Schraer also asks “When does a mutation become a variant?”

“Remember that viruses mutate constantly. When the changes are drastic enough, we start describing it as a new variant…..There is no scientifically agreed definition of when a mutation becomes a variant…..If a distinctive set of changes, or variant, appears to be spreading better, making people sicker or resisting vaccines, then it will be upgraded to being a ‘variant of concern’. This hasn’t happened with the mutation identified in Nepal and elsewhere, so far. It is mentioned by Public Health England as a ‘spike mutation of interest’, but it is not categorised as a variant.”

Schraer’s final probe is, “Will the Nepal mutation become a problem?”

‘This change to the virus’s spike protein….is thought to be part of why [a] variant is more resistant to vaccines. “Because of this possibility, and because Delta appears more transmissible than Beta, scientists are monitoring it carefully,” the Sanger Institute explained.’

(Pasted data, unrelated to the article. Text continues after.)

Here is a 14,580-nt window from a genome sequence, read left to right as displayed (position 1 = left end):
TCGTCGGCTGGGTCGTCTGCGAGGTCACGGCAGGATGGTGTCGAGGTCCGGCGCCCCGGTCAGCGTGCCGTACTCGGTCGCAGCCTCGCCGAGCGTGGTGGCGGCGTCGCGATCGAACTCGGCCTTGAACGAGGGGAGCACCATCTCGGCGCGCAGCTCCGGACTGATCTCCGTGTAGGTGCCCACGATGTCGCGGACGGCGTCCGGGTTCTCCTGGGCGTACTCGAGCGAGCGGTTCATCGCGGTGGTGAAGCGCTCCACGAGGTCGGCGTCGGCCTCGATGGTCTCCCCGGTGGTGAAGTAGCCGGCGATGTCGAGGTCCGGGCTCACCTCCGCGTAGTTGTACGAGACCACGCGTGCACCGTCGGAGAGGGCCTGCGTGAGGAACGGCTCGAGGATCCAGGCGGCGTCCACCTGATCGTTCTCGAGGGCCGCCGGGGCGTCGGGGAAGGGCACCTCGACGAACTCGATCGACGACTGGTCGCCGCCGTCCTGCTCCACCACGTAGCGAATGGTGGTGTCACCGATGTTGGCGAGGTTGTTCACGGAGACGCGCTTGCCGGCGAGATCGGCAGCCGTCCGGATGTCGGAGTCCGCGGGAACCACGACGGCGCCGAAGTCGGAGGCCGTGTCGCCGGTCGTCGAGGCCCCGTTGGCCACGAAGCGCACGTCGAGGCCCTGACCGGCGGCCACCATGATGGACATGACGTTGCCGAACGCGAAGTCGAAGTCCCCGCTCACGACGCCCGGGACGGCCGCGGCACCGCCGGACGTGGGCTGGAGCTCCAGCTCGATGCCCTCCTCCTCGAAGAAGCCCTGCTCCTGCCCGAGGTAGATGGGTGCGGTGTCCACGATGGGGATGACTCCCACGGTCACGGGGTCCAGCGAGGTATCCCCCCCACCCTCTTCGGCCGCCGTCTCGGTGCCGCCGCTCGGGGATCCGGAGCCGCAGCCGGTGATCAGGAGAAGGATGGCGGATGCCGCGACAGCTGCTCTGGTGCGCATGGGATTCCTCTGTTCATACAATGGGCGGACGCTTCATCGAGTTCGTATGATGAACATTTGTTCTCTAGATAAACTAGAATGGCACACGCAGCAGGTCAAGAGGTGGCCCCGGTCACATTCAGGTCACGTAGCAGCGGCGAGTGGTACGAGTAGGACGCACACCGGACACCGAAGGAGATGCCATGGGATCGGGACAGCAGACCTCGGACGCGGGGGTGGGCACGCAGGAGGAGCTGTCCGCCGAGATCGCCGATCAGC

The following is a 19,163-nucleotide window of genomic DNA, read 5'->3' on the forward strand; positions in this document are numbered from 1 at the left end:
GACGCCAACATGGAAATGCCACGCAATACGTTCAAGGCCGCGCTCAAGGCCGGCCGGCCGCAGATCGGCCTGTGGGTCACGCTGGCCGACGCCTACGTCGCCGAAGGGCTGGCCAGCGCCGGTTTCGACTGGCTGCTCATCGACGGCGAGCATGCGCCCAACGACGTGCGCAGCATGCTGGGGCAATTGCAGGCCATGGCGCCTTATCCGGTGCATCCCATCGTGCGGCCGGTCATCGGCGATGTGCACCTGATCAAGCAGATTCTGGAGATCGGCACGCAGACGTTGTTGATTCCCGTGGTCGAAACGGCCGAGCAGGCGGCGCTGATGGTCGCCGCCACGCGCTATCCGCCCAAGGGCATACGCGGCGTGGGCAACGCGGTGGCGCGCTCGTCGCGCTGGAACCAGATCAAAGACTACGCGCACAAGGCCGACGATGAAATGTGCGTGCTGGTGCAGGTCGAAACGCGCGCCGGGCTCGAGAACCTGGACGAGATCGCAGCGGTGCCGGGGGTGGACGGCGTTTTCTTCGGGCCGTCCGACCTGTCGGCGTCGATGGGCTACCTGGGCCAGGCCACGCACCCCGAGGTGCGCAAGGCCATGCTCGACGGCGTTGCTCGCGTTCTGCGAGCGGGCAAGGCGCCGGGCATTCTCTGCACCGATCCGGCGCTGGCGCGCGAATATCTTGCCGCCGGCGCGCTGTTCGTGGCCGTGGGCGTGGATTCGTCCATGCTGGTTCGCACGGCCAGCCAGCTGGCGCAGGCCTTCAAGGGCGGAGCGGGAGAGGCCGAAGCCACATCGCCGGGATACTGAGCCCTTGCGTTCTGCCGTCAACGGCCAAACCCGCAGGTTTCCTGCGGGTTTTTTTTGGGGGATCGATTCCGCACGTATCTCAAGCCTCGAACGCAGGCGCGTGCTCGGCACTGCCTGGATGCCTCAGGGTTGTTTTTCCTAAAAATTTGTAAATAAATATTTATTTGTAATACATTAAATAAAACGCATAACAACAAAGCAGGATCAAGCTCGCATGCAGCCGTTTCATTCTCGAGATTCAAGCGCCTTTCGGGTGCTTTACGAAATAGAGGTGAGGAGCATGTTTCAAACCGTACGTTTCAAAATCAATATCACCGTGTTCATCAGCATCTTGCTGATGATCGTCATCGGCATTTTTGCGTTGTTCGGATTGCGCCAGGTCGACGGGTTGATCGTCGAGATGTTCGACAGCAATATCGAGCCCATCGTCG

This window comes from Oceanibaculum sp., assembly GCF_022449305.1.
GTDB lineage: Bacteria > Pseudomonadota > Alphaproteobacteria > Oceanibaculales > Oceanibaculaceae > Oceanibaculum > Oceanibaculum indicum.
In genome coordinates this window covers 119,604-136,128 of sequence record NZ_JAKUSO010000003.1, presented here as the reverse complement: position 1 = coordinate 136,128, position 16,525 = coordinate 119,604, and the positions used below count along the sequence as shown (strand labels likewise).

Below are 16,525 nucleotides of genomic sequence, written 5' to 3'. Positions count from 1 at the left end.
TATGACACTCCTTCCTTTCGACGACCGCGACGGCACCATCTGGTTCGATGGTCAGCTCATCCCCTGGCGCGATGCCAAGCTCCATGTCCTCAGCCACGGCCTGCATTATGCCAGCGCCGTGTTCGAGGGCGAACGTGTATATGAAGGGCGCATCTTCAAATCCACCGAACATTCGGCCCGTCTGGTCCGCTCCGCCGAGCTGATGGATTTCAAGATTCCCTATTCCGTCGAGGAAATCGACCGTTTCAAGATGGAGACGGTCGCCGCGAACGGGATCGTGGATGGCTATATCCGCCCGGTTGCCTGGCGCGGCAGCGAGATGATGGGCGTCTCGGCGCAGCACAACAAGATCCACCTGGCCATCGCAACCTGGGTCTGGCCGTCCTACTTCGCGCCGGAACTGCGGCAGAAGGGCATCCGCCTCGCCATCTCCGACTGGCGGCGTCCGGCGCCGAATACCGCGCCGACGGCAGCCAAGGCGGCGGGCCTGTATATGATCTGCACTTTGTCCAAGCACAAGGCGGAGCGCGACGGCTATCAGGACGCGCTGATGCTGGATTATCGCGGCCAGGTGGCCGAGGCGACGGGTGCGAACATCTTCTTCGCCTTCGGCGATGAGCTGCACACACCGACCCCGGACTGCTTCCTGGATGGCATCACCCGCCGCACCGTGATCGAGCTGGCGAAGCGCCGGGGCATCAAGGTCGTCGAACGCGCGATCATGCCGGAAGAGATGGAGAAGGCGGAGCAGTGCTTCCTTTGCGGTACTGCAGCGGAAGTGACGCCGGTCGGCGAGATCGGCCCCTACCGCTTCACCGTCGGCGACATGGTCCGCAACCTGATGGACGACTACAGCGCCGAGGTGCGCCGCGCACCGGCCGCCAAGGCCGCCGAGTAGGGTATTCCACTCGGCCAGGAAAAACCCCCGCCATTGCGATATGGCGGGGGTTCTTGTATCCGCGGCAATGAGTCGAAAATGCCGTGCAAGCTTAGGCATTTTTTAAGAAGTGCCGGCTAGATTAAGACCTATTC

A few days passed and by 7 June I was frustrated to be turning up no significant new data — that is until I saw the latest edition of the Independent with the headline “Covid: 23 Cases of New ‘Nepal’ Variant Detected in UK, Downing Street Confirms.” The opening sentences expanded on the information:

“Some 23 cases of a new Covid mutation — sometimes referred to as the Nepal variant — have been detected in the UK, Downing Street has confirmed. Boris Johnson’s official spokesperson said the “spike mutation” K417N is being investigated by Public Health England.”

Then silence descended again: no further news from Robert except to say that his promise to try to get a spokesperson from his epidemiologists’ group had come to nothing: “Unfortunately everyone is running a bit scared, due to the potential controversy caused by the UK / Daily Mail / Portugal, no one wants the attention it seems…. a conservative lot,” he lamented. My emails to the Daily Mail reporters had gone unanswered and as referred to above the leads I had tried to follow to unearth more about the ‘thirteen Japanese’ had drawn a blank.